Isaiah Rashad’s Tape Leak Illustrates The Glacial Pace Of Change
A tape has been circulating across social media outlets, said to capture Isaiah Rashad engaging sexually with two other men.
As a music publication, it’s difficult to oversee given instances occur time and time again. Only recently we witnessed the opportunist motives behind recent Disney+ series Pam & Tommy, which detailed the unravelling of Pamela Anderson and Tommy Lee’s ‘sex tape.’ One would think that the gossiping days of Perez Hilton, TMZ and Lipstick Alley were gradually deterring, particularly with the wider, more vocalised conversations surrounding mental health.
Yet it’s easy to lose hope when these boundaries are persistently ignored, all at the expense of an individual’s dignity and is somewhat justified by the idea that this is the sacrifice one has to make when they enter the public eye. If that were the case, we would urge all great musicians to stash away their material in their basements, in hopes to protect their private lives by avoiding any form of appreciation or recognition. This is of course, not our concluding standpoint yet, these recurring antics can at first, deem an apparently ‘woke’ society as undeserving of life-transforming art.
The case of Isaiah Rashad is no different.
Last year’s The House Is Burning marked the return of Isaiah Rashad, after a turbulent five year hiatus which is reflected upon throughout the 16-track project. It is a project that shared enormous obstacles within the TDE rapper’s life, from depression, to severe drug addiction and the all-time lows of a new-found fame.
Thematically, the hip-hop community may have been expecting a darker, down-tempo listen. Yet, there is an uplifting aspect that runs throughout the tracklist, one that steers away from the obvious answer to more introspective and revealing lyricism and embodies an acceptance for the self – Rashad is far from perfect, but he’s at peace with his reality.
Musically, ‘The House Is Burning’ exemplified this and is possibly the reason it landed itself #9 on CLASH’s Albums Of The Year.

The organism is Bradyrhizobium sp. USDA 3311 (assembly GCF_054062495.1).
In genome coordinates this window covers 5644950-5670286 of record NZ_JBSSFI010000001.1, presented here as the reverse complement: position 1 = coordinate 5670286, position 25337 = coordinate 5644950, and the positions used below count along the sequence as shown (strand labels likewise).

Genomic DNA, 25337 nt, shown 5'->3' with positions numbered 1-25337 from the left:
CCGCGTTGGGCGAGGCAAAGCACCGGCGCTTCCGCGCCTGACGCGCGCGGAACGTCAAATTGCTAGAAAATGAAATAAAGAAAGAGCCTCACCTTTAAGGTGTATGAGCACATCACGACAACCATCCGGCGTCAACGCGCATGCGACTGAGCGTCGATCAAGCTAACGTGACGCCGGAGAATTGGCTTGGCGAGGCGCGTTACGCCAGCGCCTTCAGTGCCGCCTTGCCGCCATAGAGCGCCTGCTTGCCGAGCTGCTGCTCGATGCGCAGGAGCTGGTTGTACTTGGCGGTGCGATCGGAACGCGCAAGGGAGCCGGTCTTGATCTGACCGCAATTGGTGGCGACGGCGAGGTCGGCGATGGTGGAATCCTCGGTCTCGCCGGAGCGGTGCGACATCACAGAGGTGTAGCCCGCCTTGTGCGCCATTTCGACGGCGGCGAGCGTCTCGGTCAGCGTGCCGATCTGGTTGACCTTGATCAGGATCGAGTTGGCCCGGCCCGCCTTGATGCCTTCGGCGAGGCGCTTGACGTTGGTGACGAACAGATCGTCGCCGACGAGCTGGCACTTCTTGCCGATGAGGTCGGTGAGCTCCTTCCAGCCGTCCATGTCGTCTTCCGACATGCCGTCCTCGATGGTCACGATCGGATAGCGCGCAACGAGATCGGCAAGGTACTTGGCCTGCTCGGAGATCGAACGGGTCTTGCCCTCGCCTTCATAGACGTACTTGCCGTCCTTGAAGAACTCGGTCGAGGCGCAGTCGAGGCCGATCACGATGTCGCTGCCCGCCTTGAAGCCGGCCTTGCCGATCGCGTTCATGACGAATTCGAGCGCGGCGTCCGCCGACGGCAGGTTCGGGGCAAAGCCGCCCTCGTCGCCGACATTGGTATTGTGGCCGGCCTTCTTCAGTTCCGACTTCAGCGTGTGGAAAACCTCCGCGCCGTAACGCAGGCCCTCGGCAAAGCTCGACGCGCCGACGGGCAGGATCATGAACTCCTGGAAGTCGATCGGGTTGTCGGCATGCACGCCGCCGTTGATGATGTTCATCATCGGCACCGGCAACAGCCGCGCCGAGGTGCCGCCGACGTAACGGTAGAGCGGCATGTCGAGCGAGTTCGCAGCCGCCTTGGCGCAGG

Singled out as one of the few lyricists who is quick to dismiss a polished, in turn, hardened exterior, and has been doing so since his 2014 mixtape ‘Cilvia Demo.’ On the confessional ‘Heavenly Father,’ Rashad writes…
I’m prayin’ that I make it twenty-five
Baby call a doctor for my health
And “no” is kinda hard to say to drugs
‘Cause I been havin’ problems with myself
And I been askin’ questions, where the love?
And they don’t give me answers, just a check
It’s this same debut project that launched the rapper into a glorified, quick-fix concept of ‘fame.’ However, there is an understated reality that can result from a flux of industry pressures and momentary wealth, paired with childhood traumas and substance abuse – one Rashad has openly tackled across his discography.
Last year, Isaiah Rashad touched on the topic with GQ…
“As a person who doesn’t really care for people to know about my personal life outside of what I want to share, I expect them to separate. I would hope they separate.”
There’s two issues that haunt a tape as such being leaked. The first is not only a disrespect towards privacy, but in turn the transparency displayed throughout Rashad’s artistry, which has already been generous in its discussion of personal matters. The second, and in some ways the most obvious, is the malicious intentions directed towards someone who’s already expressed their own vulnerability and mental struggles.
However, if one were to take away something from what’s unravelled across the last few days, it is the strengthening support from fans, and the wider music community. At a mere scroll through Twitter threads, the villain of this situation is the anonymous user behind the leak. Following previous leaks, the media has been quick to attack and demonise the subject in act of grievous victim-shaming.
Perhaps attitudes are changing; indeed, the following would be indicators as such…
@djordxc – I hope Isaiah Rashad is well. As a consumer/fan of his music, he’s been very vocal in his lyrics about suicide, self-harm and his battles with depression. These things aren’t considered in outing-culture though— only the thrill of catching and/or spilling someone else tea.
@dukedeuce901 – Another man’s preference ain’t got shit to do with me nor anyone else. Isaiah Rashad you a great mf artist keep your head up brother. CRUNKSTARZ dgaf what others think of them
@taygrayofficial – This Isaiah Rashad thing actually makes my stomach crawl. The PTSD of being outed when you didn’t do anything to anybody…I’m deadass sick. Whoever did that is beyond low.
There is a great importance to starting with the music, and concluding with the music – because this is ultimately what matters above all. Or should matter above all, at least. In this day and age, a perspective as such might come off as idealistic yet, perhaps increasingly the realms of social media and the intrusions into the lives of creators is corrupting the music landscape. Particularly with an artist of Rashad’s calibre whom centres himself within his lyrics – he’s speaking all the truths you’ll need to hear from him.
The rest, to be quite frank, is none of our business. Let’s be more appreciative of our artists and the work they share with us.
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Words: Ana Lamond
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